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Fake News

What is fake news? Why should you care? How can you avoid it? Find out all this and more, in the UVic Libraries Fake News Guide.

What is fake news?

The Ethical Journalism Network defines fake news as “information deliberately fabricated and published with the intention to deceive and mislead others into believing falsehoods or doubting verifiable facts.” While the term has flourished in popularity with the rise of social media and 24/7 news cycles, fake news as a concept has existed for as long as there has been news to report. Today fake news shows up in any number of forms, from easily apparent to decidedly inconspicuous, prompting greater attention to the media and information literacy skills of Canadians.  

UNESCO emphasizes three types of false information:

  • Disinformation: Information that is false and deliberately created to harm a person, social group, organisation or country
  • Misinformation: Information that is false but not created with the intention of causing harm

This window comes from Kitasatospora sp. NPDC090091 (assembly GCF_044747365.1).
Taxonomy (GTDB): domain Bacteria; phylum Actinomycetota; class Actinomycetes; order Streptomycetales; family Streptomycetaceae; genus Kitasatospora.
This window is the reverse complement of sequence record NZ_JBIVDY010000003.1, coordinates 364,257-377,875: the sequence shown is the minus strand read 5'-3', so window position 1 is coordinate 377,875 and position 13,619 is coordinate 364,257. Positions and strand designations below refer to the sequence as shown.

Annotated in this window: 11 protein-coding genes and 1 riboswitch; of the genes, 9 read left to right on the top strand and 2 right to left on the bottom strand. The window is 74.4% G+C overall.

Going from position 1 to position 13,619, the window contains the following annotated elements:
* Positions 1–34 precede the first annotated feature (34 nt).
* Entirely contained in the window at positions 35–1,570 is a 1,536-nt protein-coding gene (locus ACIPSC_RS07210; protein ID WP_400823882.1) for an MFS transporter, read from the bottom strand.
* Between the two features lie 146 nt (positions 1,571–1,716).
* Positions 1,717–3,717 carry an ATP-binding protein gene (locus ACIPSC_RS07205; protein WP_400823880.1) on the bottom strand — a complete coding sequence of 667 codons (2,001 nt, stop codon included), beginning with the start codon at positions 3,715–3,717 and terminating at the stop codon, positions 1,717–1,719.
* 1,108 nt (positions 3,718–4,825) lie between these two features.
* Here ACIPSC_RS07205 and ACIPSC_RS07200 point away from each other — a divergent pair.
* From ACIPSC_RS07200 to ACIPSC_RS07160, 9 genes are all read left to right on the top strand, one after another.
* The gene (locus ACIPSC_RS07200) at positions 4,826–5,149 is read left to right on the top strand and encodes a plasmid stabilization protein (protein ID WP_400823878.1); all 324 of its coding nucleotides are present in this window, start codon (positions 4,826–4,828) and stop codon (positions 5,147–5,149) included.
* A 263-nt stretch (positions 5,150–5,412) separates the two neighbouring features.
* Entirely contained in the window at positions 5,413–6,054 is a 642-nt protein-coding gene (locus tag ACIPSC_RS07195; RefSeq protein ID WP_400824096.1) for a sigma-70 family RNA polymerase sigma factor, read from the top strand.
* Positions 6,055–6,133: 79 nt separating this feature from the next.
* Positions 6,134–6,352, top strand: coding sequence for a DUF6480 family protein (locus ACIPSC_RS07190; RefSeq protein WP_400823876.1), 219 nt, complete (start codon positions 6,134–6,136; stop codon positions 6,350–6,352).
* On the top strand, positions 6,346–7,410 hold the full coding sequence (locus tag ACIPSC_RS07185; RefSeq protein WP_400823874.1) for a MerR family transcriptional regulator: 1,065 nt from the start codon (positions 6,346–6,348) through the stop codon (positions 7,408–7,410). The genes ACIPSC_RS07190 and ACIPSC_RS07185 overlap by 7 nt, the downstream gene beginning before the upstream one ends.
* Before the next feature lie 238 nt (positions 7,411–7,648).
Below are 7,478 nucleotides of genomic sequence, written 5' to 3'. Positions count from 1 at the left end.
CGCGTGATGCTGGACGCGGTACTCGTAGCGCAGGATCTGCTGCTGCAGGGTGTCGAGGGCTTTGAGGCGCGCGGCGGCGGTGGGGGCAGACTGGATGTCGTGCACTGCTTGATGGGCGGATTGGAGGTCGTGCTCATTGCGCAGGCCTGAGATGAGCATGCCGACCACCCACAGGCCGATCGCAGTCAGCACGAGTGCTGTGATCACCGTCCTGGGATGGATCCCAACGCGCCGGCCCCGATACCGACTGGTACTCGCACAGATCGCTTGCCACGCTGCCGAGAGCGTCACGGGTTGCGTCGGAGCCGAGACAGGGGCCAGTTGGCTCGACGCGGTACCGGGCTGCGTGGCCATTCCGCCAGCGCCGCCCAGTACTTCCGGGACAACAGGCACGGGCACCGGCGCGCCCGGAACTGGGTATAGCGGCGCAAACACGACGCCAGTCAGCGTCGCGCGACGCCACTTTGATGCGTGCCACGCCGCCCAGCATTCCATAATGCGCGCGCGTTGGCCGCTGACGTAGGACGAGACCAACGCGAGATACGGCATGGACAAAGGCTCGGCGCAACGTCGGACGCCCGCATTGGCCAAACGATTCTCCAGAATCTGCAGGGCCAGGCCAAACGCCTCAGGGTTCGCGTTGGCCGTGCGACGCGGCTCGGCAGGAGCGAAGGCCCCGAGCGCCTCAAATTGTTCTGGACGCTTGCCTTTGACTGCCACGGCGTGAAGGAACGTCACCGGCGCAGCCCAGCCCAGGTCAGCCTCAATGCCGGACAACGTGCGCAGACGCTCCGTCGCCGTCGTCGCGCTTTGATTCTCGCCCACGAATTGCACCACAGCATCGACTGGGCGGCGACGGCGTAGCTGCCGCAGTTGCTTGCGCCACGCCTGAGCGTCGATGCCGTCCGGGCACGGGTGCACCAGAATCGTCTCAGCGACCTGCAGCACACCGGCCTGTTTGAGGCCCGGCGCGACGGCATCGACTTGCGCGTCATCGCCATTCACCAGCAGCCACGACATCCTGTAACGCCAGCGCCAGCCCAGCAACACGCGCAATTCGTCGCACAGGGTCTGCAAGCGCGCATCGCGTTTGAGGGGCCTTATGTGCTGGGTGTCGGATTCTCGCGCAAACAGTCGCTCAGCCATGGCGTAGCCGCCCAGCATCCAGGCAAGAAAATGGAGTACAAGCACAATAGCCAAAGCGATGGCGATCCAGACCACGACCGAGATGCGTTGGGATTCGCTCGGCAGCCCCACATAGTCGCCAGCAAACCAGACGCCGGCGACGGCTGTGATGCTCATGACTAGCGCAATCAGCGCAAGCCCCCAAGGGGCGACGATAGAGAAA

• Mal-information: Information that is based on reality, used to inflict harm on a person, social group, organisation or country.

Some indications of fake news include:

  • Information or claims that no one else is reporting
  • Information or claims that contradict science, known history, or other facts that we know to be true
  • An author with no credentials or relevant connection to the subject
  • A flashy headline that evokes a strong emotional response or misrepresents the contents of the source
  • Out-of-context or manipulated quotes, studies, or media

CBC News offers an explainer on fake news, misinformation, and disinformation 

Resources

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This work by The University of Victoria Libraries is licensed under a Creative Commons Attribution 4.0 International License unless otherwise indicated when material has been used from other sources.